Alister Martin
Pronouns
He/ Him/His
Year
2020
Chapter
Position
Faculty - Center for Social Justice MGH and Harvard Medical School, MGH

Alister Martin is a practicing emergency physician and former Chief Resident at the Massachusetts General Hospital and Brigham and Women's Hospital. He is the Founder of Get Waivered, a campaign aimed at transforming emergency rooms nationwide into the front door for recovery treatment for those suffering from opioid addiction. This work now serves as a national model at the NIH with several state partnerships including Get Waivered Texas and Get Waivered Nebraska. His work has been written about in the Boston Globe, NPR, and the AAMC.

A former high school dropout who later went on to obtain his GED and acceptance to Rutgers as a collegiate-athlete, Alister knows firsthand how razor thin the margin of error is in communities of color. In his first year at Harvard Medical School in 2010, he founded weDREAM, a student mentorship program in community centers and high schools throughout neighboring Roxbury and the greater Boston area. It's goal was to provide access to positive role models to students of color in these communities and build community through empowerment.

As a first year Harvard Kennedy School student and a fellow at the Center for Public Leadership in 2013, he was selected as a Dukakis Fellow which allows selected students to work directly under a U.S. Governor. Given Vermont's ongoing transition to a single-payer system at the time with the passage of Act 48 in 2011, he accepted a position working as a Health-Care Policy Aide to Governor Peter Shumlin. Over the subsequent year, he directed a team in the Governor's office responsible for building the communication plan for Vermont's proposed single payer plan called Green Mountain Care.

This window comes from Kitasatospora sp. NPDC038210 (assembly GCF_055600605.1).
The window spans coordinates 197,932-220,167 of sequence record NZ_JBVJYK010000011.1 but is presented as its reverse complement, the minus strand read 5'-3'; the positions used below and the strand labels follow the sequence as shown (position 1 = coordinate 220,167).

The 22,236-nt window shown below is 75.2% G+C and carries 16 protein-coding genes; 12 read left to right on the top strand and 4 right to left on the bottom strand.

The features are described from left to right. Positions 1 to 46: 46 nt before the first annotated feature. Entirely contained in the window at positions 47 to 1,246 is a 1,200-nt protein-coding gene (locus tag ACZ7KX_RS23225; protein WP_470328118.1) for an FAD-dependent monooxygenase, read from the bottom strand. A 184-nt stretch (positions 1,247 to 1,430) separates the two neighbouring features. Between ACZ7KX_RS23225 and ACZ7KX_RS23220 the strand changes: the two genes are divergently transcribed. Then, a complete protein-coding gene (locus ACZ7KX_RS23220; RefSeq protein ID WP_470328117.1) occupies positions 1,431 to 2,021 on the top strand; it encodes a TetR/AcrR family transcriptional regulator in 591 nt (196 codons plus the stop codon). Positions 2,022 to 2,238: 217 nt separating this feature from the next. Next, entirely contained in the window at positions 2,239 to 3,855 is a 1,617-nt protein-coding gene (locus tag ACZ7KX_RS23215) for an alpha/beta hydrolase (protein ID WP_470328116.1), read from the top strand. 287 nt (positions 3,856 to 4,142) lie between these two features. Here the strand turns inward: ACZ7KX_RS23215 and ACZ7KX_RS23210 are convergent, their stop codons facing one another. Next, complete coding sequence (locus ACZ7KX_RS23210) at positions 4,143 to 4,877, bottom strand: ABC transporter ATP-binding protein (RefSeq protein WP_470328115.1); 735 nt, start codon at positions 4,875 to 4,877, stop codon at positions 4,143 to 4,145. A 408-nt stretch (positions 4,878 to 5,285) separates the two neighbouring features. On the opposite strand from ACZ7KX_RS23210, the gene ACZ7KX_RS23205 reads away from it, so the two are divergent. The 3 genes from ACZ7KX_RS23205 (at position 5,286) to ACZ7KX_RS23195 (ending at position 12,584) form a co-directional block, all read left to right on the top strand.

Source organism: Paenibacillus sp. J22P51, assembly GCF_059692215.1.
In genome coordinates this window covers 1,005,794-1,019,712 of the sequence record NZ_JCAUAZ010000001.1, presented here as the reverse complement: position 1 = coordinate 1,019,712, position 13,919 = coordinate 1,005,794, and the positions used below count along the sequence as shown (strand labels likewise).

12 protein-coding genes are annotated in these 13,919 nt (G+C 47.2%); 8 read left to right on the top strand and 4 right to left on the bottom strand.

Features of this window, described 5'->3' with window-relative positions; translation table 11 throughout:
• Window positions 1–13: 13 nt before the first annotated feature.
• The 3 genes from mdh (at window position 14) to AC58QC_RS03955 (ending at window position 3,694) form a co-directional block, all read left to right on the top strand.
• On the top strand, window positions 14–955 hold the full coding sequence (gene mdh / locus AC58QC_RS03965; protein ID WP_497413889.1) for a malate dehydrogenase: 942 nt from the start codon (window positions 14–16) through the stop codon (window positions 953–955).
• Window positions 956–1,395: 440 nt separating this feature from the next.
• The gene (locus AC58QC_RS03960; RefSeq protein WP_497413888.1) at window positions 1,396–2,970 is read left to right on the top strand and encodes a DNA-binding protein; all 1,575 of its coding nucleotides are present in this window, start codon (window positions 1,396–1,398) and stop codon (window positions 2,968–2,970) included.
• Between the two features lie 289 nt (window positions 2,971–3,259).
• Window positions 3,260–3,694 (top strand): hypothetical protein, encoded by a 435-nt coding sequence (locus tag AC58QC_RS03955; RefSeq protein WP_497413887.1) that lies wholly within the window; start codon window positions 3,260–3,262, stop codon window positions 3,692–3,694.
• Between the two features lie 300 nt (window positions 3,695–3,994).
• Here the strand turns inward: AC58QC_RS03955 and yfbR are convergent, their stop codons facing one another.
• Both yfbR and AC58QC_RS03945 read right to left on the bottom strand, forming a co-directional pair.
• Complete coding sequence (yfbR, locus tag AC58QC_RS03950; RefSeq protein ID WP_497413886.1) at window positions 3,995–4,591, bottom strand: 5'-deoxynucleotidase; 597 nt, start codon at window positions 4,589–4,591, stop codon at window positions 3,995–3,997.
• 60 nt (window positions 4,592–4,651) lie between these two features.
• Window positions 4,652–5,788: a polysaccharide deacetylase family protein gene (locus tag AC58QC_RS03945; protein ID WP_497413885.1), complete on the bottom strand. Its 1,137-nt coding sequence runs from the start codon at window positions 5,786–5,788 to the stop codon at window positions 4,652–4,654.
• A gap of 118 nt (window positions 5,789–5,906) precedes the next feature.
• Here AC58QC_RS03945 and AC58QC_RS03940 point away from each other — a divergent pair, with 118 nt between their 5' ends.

He now serves as faculty at Harvard Medical School in the Center for Social Justice and Health Equity working at the intersection of public policy and medicine. He leverages his background in politics, healthcare policy, and the field of behavioral economics to use the ER as a place to build programs that serve the needs of vulnerable patients that frequent it. He directly oversees programs that: transition homeless patients into permanent supportive housing, get patients struggling with addiction on the road to recovery, and offer patients who are unregistered voters the opportunity to register to vote while they wait in the ER. When he's not seeing patients in the ER you'll find him on the court or back home in the Jersey community he grew up in.